On this trip to the library I am allowed only 10 minutes as there is a group of benefit claimants awaiting a lesson on using job websites to find gainful employment. I have chosen not to claim benefits on the grounds that I vowed early in life never to become dependent on the State. Dolores thinks my principled stand is about as useful and fiscally sound as an Icelandic banker's draft. I remind her that she too cannot bring herself to make contact with the DSS, and so we live as nature intended - self sustaining, slightly malnourished and generally uncomfortable.
The minutiae of our new life are of no interest to others, unless they are to serve as a simple record of this frugal period in our lives. I will therefore attempt to draw on events, thoughts and processes that at least stand a small chance of raising some tiny dribble of interest in the mind(s) of my reader(s). To begin, I must go back some months and finally tell the end of Ravel's tale in China. For those of you at all interested in how this started, please read all posts from 2008 -2009 (there aren't many).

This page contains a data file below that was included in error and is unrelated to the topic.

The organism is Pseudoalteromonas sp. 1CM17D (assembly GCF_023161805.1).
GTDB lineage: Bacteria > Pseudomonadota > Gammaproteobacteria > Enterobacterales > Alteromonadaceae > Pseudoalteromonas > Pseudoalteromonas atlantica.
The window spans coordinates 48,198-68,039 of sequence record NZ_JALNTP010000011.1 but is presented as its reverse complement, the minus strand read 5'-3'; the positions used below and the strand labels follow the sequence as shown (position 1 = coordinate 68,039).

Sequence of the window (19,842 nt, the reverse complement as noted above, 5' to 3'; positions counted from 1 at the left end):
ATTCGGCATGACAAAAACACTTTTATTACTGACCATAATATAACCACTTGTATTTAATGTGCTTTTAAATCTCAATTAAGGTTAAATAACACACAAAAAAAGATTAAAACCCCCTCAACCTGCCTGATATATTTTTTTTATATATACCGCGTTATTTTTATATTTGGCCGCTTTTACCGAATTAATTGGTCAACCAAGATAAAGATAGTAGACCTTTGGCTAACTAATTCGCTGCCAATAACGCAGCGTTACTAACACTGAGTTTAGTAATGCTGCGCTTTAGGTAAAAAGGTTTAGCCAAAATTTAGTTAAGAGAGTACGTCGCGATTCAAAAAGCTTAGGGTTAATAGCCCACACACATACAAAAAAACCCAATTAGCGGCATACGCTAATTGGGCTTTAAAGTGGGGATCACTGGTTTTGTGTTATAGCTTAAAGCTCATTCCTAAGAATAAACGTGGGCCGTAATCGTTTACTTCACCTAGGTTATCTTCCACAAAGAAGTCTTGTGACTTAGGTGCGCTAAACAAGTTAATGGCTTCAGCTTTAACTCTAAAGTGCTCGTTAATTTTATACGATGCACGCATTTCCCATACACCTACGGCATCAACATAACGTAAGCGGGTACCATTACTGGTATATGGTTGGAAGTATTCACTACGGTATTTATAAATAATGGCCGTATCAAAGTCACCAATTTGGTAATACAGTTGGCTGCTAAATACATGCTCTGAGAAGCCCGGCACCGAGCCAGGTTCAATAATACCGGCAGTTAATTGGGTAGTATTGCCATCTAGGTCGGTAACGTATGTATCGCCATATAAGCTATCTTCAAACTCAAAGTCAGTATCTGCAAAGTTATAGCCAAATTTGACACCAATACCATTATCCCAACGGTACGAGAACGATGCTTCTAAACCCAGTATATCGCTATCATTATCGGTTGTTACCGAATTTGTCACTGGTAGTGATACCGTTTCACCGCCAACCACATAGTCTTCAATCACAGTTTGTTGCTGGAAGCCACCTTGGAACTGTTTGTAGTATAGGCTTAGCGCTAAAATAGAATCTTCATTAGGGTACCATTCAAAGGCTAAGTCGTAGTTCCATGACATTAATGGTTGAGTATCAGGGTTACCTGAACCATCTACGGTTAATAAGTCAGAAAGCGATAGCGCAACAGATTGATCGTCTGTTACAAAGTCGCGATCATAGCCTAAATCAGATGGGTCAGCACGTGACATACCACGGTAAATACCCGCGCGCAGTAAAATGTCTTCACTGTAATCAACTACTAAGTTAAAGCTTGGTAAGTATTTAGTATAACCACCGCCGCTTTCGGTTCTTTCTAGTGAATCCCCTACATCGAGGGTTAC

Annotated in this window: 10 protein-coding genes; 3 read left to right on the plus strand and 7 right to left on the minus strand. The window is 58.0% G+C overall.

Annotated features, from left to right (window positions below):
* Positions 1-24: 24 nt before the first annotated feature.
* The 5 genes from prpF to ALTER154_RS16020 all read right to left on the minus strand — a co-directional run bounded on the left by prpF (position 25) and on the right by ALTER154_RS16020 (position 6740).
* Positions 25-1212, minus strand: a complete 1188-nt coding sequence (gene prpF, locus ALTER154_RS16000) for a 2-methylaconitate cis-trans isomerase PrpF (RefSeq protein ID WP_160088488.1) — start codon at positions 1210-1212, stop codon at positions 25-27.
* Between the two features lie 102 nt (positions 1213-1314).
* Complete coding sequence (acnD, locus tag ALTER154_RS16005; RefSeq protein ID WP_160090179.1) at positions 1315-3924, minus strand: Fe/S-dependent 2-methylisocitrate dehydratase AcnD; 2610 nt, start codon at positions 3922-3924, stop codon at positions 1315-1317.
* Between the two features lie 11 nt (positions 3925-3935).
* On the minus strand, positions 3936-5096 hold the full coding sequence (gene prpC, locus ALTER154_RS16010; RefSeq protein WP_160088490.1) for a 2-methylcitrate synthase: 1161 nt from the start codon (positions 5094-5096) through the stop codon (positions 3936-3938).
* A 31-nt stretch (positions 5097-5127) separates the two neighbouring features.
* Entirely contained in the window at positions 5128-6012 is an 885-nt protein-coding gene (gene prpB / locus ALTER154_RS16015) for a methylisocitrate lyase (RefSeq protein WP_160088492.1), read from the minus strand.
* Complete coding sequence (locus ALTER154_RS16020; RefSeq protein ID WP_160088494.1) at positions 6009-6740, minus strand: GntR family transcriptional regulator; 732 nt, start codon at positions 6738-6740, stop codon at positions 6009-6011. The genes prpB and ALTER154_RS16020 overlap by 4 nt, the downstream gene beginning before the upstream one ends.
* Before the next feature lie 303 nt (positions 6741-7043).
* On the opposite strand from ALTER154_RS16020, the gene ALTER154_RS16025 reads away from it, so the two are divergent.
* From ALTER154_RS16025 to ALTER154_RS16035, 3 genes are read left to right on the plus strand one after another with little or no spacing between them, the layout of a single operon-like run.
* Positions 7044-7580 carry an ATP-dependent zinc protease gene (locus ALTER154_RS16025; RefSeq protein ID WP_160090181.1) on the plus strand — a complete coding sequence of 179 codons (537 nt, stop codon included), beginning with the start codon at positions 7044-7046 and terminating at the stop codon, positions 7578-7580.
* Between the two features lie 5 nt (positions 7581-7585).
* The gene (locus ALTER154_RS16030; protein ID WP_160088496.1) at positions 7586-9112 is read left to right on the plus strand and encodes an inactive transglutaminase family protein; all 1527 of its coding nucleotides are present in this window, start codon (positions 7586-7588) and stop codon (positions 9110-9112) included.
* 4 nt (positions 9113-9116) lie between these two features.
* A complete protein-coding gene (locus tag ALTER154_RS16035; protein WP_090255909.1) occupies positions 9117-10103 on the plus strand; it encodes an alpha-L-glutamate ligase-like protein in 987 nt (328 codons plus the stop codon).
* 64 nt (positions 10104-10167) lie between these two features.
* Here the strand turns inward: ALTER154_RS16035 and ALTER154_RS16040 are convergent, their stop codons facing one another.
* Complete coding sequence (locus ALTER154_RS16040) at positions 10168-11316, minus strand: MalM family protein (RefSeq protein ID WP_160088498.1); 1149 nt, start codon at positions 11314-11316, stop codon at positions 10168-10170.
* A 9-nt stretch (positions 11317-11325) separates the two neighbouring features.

Ravel was detained at the station without speaking to anyone for the rest of the night. In the morning, an interpreter was brought to the station to read the charges against him in English. Ravel listened to a long list of completely false allegations around the themes of avoiding tax, extortion, breaking copyright, false imprisonment and, perhaps most dangerously 'incitement to subvert the political power of the state and overthrow the socialist system by spreading rumors, slander or other means'. Ravel had no idea what any of the charges meant, and tried to insist that they had arrested the wrong man. He asked to see one of his lawyer friends, but no-one at the police station knew any of the names, and he was therefore required to wait in his cell for an undetermined period of time. Ravel asked if he could make a phone call, and partly to his surprise that was allowed. Guess who he phoned? That's right, me...